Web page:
A steady stream of people came by the Adams house on the 24th, and some purchased cocaine. Olinger stopped and offered to leave a .45-caliber pistol toward the price of some cocaine, but Adams declined. Olinger later returned with a rifle which Adams accepted in return for some cocaine. Between 9:30 and 10 p.m. that evening, Patty Doyle arrived and found only Adams and Duncan present. She and Duncan injected some of Duncan's cocaine. Apparently this was the last cocaine in Duncan's possession, because he later asked Adams for a free gram of cocaine, but Adams refused to give him any. Doyle decided to buy a gram but needed to get some money, so she left. She returned around 12:30 a.m., May 25. At this time she found Olinger in the kitchen with Adams and Duncan. He had arrived around midnight. Doyle paid Adams for the cocaine and told Duncan she would see him after a local bar closed at 1 a.m. She then left. She later returned to Adams' house. The lights were on. Olinger's truck was still parked nearby. However, she found the back door locked. She knocked, but no one let her in. She then went home.
Adams left his house around 1 a.m. to go to the house of a friend, Randy Stralow. He took with him most of the cocaine remaining in his possession (some was left in a secret hiding place in his house) and also over $1,000 in cash. Before he left he gave Duncan a gram of cocaine which was to be given to Doyle upon her return to his house. Instead, Duncan and Olinger used the cocaine themselves. Also, sometime prior to his leaving, Adams passed a sleeping pill across the kitchen table to Duncan and told him "you need this."
Adams stayed with Stralow until approximately 7:30 a.m. During the time he was with Stralow, he received four telephone calls from Duncan. The first was to see if Adams was alright. The second was to notify Adams that his dog had gotten loose. The third was to let him know the dog had returned. Finally, the fourth call inquired as to when he would be returning home.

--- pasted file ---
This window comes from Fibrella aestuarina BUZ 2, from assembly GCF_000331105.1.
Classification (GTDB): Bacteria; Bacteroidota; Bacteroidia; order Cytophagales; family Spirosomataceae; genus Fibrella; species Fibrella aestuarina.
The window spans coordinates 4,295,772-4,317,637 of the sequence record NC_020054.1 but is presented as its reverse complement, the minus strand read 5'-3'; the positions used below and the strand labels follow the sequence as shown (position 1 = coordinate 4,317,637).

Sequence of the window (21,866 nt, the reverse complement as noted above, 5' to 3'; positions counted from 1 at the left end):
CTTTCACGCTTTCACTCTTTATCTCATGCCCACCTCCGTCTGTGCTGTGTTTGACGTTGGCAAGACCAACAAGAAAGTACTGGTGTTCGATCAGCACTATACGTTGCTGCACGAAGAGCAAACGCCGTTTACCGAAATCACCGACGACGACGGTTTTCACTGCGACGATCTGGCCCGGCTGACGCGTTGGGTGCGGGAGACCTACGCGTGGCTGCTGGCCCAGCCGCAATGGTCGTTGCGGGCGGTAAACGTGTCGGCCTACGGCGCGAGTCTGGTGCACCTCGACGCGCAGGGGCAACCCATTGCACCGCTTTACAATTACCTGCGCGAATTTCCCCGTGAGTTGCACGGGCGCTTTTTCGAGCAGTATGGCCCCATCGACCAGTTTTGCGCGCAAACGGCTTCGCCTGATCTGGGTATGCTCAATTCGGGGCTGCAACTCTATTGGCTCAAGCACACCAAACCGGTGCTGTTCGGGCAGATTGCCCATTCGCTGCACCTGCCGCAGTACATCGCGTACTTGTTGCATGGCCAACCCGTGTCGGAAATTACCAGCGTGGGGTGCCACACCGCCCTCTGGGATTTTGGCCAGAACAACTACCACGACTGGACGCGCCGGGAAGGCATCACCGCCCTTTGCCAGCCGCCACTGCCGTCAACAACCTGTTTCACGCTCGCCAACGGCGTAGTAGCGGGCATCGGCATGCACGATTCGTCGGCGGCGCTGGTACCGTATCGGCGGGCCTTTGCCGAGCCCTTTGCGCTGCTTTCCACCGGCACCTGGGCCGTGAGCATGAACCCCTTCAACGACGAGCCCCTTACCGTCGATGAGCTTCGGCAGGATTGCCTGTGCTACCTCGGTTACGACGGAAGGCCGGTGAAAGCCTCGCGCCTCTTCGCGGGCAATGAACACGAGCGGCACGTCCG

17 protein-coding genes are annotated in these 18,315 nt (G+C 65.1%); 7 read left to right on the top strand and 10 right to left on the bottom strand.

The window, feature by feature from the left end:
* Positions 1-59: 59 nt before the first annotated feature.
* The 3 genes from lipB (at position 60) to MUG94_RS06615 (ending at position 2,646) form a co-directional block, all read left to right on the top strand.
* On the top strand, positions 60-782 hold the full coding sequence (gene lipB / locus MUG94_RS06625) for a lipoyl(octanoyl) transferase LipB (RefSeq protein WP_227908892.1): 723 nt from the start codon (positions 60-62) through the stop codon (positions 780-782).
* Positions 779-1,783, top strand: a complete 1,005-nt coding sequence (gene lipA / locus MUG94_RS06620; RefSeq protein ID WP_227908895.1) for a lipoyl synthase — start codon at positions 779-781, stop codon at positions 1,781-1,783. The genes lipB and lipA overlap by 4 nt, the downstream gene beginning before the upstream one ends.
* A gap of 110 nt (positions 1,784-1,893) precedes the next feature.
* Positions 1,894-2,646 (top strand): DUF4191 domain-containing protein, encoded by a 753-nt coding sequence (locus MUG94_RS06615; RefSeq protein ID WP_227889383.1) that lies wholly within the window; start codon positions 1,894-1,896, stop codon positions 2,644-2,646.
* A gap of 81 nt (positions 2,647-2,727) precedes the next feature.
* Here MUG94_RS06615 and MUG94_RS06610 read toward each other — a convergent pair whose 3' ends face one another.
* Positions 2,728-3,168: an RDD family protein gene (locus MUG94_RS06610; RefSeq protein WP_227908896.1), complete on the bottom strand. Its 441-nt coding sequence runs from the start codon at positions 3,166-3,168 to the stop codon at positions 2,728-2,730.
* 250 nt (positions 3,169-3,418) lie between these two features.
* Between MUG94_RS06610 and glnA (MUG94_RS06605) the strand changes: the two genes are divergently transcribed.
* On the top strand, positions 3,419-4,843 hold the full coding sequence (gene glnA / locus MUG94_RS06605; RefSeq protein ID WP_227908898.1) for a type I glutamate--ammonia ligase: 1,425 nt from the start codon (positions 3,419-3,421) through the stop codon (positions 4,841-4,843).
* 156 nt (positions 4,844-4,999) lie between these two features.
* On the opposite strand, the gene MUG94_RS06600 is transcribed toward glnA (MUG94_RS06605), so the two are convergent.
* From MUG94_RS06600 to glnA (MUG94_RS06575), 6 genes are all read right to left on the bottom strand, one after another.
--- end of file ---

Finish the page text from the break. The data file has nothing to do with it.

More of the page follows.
Upon returning home, Adams parked his van in his garage. Rather than take his cocaine into the house, he hid it in the garage. Shortly after entering the house he was murdered. None of the money he had in his possession was located. Adams' throat was cut and also had four slicing wounds which could be described as threatening or terror wounds. After Adams' body was on the floor, four or five linear blows were made to the forehead area, causing very severe skull fractures. Investigators lifted palm prints from the top of the kitchen stove, just above the place Adams' body was found, which were palm prints of co-defendant Olinger.
The gun that was used to murder Stevens and Bushman was traced to Olinger. Olinger, Darrell Onken and Ed Stalder burglarized a home on the evening of May 22. Several guns were stolen, and Olinger kept an H&R .22-caliber Magnum pistol. The owner of the gun which was stolen told investigators he had killed two dogs with it. The body of one of the dogs was discovered and the bullets and fragments used were ...